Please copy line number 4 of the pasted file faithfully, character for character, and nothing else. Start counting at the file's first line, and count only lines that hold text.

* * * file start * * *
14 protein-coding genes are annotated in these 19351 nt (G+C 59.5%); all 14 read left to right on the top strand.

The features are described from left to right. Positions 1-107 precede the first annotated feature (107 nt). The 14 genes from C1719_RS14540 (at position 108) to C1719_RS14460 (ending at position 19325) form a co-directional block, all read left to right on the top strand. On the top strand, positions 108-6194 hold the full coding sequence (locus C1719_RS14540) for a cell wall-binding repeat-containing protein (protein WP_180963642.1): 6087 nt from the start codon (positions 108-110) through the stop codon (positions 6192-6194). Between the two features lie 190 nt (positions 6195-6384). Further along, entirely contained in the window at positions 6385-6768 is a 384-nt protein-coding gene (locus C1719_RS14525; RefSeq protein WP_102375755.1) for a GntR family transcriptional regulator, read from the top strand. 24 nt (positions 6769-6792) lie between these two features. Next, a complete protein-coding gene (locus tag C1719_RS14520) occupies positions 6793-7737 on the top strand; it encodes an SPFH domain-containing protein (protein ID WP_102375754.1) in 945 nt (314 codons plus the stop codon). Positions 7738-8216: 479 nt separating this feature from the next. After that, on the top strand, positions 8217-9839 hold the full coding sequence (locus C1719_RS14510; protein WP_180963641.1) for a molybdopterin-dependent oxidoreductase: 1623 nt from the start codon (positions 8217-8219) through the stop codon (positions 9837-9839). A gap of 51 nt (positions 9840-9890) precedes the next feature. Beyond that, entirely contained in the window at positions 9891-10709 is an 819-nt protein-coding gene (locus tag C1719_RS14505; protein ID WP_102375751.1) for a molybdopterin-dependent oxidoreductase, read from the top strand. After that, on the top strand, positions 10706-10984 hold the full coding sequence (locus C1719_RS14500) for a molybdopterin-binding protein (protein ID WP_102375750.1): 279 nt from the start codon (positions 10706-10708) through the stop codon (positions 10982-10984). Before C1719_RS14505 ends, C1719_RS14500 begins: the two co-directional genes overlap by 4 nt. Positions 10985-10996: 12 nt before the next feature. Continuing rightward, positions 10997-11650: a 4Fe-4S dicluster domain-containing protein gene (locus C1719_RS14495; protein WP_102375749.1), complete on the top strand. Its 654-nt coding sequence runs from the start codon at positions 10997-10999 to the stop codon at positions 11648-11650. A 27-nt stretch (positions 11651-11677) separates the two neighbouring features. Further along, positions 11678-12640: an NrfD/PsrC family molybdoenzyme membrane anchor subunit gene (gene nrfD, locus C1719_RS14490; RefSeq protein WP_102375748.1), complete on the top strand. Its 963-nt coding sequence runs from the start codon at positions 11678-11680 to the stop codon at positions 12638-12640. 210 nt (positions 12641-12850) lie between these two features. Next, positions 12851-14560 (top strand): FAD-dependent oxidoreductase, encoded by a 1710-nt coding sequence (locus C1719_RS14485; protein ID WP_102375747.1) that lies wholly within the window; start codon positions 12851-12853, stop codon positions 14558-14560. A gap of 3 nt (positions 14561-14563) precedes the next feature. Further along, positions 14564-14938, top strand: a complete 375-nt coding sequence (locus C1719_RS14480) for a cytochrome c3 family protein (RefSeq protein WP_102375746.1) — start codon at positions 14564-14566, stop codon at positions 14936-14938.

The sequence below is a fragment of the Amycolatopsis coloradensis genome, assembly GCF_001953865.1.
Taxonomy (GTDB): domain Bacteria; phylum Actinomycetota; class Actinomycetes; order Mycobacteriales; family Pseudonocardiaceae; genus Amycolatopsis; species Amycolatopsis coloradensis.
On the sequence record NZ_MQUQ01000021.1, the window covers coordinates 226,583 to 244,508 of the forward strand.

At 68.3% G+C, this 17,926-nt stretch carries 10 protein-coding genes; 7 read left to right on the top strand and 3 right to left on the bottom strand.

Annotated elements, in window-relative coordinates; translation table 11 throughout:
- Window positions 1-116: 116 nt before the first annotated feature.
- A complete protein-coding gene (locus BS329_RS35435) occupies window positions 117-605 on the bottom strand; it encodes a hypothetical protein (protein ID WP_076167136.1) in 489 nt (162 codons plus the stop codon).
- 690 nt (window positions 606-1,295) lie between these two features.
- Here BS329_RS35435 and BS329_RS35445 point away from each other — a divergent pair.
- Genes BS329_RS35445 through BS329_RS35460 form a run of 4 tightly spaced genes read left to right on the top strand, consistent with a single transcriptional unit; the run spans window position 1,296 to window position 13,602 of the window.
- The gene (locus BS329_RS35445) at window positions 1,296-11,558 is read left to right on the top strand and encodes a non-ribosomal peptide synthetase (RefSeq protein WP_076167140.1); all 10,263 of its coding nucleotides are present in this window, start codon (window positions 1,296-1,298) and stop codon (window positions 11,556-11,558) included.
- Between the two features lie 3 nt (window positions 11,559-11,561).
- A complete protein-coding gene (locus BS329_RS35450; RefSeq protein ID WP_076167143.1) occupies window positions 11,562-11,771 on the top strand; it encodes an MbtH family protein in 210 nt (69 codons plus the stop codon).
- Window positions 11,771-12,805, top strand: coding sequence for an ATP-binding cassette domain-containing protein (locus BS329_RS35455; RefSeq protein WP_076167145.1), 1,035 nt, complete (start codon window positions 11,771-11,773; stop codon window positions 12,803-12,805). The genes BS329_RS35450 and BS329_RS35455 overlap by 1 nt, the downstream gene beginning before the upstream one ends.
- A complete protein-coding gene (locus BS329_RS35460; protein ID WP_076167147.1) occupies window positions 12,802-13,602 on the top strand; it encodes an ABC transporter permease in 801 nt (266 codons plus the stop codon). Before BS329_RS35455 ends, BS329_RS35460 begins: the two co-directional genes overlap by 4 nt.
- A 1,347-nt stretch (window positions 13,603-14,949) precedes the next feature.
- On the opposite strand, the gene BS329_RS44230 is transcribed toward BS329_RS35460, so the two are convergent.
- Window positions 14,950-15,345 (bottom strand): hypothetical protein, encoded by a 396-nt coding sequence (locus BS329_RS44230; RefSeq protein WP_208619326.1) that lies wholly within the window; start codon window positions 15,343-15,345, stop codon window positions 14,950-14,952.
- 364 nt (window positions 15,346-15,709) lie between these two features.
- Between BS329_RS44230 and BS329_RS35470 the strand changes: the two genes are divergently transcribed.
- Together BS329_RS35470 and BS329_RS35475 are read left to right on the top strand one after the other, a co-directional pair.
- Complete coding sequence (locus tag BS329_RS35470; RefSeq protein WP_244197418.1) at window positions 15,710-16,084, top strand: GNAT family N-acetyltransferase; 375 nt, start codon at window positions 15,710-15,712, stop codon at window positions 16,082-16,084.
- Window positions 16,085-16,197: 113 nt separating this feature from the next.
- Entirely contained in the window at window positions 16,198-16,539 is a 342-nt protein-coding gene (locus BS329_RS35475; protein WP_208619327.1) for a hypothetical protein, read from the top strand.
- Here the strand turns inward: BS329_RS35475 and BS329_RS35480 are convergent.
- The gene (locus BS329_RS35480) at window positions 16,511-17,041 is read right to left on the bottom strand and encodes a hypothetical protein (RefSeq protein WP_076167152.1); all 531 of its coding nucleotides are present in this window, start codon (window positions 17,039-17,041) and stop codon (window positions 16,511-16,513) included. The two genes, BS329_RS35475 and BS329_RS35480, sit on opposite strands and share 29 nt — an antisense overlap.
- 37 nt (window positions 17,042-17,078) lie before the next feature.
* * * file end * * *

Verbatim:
Taxonomy (GTDB): domain Bacteria; phylum Actinomycetota; class Actinomycetes; order Mycobacteriales; family Pseudonocardiaceae; genus Amycolatopsis; species Amycolatopsis coloradensis.